And for that matter, I am very curious about the potential for atrazine, a herbicide used widely in agriculture, to kill vegetation over a wider area. Here and here are links to research indicating that atrazine is linked to clusters of birth defects for babies conceived during the spring months when it is being sprayed. Now if it can stray far enough to affect so many pregnant women, it seems likely it can affect plants too. Here's yet another cluster, from Tennessee! Is this being reported or investigated by government agencies whose mandate is to protect citizens from dangerous chemicals? NO, these findings originate from concerned pediatricians!

But I digress! Back to mercury.

This is actually a science fair entry by a student seeking to discover if inoculation can help protect plants from mercury contamination and states: "it can be inferred that mercury inhibits the production of chlorophyll, responsible for photosynthesis in plants, which results in bean plants with smaller biomasses."

I'm having a difficult time finding out how much of a problem mercury might be for trees, but as this article makes clear, contamination is widespread enough to create measureable neurological impairment in kids exposed to it. It's incredible how much mercury goes into the atmosphere from burning coal, 108 tons per year in the US.

Just as clearly, the trees must absorb some of it, since when they burn, they emit it! Absorption is also indicated in this passage:

Thus, the foliar Hg concentrations in vegetation at the contaminated site were up to 3 times more (for Acer sp.), 8 times more (for Rubus sp.), and 17 time more (for fern) than those in plants at the uncontaminated site.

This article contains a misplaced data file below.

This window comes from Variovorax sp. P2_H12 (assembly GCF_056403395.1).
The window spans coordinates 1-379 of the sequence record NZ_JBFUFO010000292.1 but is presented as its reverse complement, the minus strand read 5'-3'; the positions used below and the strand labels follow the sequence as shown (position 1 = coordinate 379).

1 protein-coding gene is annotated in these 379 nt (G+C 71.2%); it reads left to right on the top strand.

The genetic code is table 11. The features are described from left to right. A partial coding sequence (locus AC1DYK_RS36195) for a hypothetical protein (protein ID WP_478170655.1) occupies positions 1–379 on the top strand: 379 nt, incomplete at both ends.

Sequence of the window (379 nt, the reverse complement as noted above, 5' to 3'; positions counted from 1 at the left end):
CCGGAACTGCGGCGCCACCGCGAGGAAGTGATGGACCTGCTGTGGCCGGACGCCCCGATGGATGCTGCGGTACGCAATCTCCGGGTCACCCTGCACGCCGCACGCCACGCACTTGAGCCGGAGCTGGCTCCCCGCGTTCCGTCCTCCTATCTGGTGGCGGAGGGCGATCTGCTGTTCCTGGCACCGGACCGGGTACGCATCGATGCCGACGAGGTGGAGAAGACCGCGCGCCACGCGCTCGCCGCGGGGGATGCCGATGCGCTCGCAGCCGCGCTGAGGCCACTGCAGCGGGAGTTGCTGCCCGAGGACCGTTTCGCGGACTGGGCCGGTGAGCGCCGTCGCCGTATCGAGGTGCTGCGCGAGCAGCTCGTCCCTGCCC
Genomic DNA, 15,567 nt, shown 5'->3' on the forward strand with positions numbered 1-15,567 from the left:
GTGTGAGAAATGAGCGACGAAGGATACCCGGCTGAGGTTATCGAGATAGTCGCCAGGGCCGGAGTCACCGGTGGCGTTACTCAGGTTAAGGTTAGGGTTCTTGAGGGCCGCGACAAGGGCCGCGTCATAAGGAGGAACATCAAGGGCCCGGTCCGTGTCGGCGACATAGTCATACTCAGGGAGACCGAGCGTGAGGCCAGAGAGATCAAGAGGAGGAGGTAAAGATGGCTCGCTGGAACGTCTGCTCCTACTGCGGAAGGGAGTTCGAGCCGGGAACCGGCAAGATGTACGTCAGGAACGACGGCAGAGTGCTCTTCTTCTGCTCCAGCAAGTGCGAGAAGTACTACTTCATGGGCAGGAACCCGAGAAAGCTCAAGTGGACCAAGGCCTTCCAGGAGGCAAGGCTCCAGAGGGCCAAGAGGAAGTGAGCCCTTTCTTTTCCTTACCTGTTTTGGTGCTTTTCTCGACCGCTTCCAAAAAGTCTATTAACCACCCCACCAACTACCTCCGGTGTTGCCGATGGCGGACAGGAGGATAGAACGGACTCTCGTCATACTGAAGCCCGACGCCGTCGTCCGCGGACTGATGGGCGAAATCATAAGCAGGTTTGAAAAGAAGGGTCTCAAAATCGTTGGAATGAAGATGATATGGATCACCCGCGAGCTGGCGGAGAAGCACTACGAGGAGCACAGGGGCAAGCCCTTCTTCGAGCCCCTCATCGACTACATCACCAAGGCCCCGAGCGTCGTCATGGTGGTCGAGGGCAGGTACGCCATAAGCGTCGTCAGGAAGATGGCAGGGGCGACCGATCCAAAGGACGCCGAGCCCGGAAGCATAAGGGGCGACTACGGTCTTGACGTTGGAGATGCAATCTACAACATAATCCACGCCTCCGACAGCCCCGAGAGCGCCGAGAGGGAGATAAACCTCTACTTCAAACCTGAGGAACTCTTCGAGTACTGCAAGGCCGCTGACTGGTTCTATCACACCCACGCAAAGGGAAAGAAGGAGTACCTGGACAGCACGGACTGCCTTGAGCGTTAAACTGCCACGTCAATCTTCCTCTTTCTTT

from this paper, which happens to be mostly about soil, not trees.

And this research investigates the link between rising levels of CO2 and mercury retention by soils, and absorption by trees.

With all of these by-products of industrialized society pouring into our air and water, who knows what synergistic effects are playing havoc with the natural world?

This quote, from the link above to mercury and cognitive development, is enough to induce outrage:

"The Ohio Valley has attracted lots of large industrial facilities that put huge levels of toxic and other pollutants out that are known to impact development," Blair said.

Foremost among those is mercury, a powerful neurotoxin and one of the most-studied and best understood of the 80,000 industrial chemicals the U.S. Environmental Protection Agency (EPA) allows into the air, water and land every day."
Of which only about 200 have been required to be tested.

Go, Environmental Prostitution Agency!